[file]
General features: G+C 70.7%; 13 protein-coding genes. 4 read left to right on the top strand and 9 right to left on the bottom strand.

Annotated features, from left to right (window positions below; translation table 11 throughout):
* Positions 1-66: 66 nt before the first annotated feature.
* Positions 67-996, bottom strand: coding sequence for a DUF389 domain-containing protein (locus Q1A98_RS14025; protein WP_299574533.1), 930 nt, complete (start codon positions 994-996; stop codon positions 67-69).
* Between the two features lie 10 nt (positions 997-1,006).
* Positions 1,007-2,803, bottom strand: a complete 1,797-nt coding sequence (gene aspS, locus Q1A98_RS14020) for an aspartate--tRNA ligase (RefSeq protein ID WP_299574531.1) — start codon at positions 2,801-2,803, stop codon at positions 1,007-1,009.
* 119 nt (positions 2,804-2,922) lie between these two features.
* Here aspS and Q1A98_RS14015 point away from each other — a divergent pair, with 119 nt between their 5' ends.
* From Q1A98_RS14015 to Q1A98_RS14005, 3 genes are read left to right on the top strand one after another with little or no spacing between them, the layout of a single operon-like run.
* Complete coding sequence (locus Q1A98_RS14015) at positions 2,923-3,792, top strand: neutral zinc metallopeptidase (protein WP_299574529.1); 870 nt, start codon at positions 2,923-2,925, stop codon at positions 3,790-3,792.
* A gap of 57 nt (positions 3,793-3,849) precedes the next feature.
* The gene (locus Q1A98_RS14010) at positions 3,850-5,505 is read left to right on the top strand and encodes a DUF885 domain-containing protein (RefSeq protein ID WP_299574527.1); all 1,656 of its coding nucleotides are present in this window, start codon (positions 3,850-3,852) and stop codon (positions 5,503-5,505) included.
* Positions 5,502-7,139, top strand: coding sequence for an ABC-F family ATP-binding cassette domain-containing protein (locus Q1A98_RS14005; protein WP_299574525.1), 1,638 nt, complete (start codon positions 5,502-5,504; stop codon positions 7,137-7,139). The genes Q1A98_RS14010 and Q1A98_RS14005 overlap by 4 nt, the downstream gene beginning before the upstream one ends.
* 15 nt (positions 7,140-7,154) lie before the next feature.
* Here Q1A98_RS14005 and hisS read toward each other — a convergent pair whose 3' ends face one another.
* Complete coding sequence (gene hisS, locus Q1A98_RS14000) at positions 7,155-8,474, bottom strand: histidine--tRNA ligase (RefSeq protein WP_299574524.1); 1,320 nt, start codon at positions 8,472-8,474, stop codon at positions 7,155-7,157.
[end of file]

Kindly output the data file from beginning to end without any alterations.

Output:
General features: G+C 70.7%; 13 protein-coding genes. 4 read left to right on the top strand and 9 right to left on the bottom strand.

Annotated features, from left to right (window positions below; translation table 11 throughout):
* Positions 1-66: 66 nt before the first annotated feature.
* Positions 67-996, bottom strand: coding sequence for a DUF389 domain-containing protein (locus Q1A98_RS14025; protein WP_299574533.1), 930 nt, complete (start codon positions 994-996; stop codon positions 67-69).
* Between the two features lie 10 nt (positions 997-1,006).
* Positions 1,007-2,803, bottom strand: a complete 1,797-nt coding sequence (gene aspS, locus Q1A98_RS14020) for an aspartate--tRNA ligase (RefSeq protein ID WP_299574531.1) — start codon at positions 2,801-2,803, stop codon at positions 1,007-1,009.
* 119 nt (positions 2,804-2,922) lie between these two features.
* Here aspS and Q1A98_RS14015 point away from each other — a divergent pair, with 119 nt between their 5' ends.
* From Q1A98_RS14015 to Q1A98_RS14005, 3 genes are read left to right on the top strand one after another with little or no spacing between them, the layout of a single operon-like run.
* Complete coding sequence (locus Q1A98_RS14015) at positions 2,923-3,792, top strand: neutral zinc metallopeptidase (protein WP_299574529.1); 870 nt, start codon at positions 2,923-2,925, stop codon at positions 3,790-3,792.
* A gap of 57 nt (positions 3,793-3,849) precedes the next feature.
* The gene (locus Q1A98_RS14010) at positions 3,850-5,505 is read left to right on the top strand and encodes a DUF885 domain-containing protein (RefSeq protein ID WP_299574527.1); all 1,656 of its coding nucleotides are present in this window, start codon (positions 3,850-3,852) and stop codon (positions 5,503-5,505) included.
* Positions 5,502-7,139, top strand: coding sequence for an ABC-F family ATP-binding cassette domain-containing protein (locus Q1A98_RS14005; protein WP_299574525.1), 1,638 nt, complete (start codon positions 5,502-5,504; stop codon positions 7,137-7,139). The genes Q1A98_RS14010 and Q1A98_RS14005 overlap by 4 nt, the downstream gene beginning before the upstream one ends.
* 15 nt (positions 7,140-7,154) lie before the next feature.
* Here Q1A98_RS14005 and hisS read toward each other — a convergent pair whose 3' ends face one another.
* Complete coding sequence (gene hisS, locus Q1A98_RS14000) at positions 7,155-8,474, bottom strand: histidine--tRNA ligase (RefSeq protein WP_299574524.1); 1,320 nt, start codon at positions 8,472-8,474, stop codon at positions 7,155-7,157.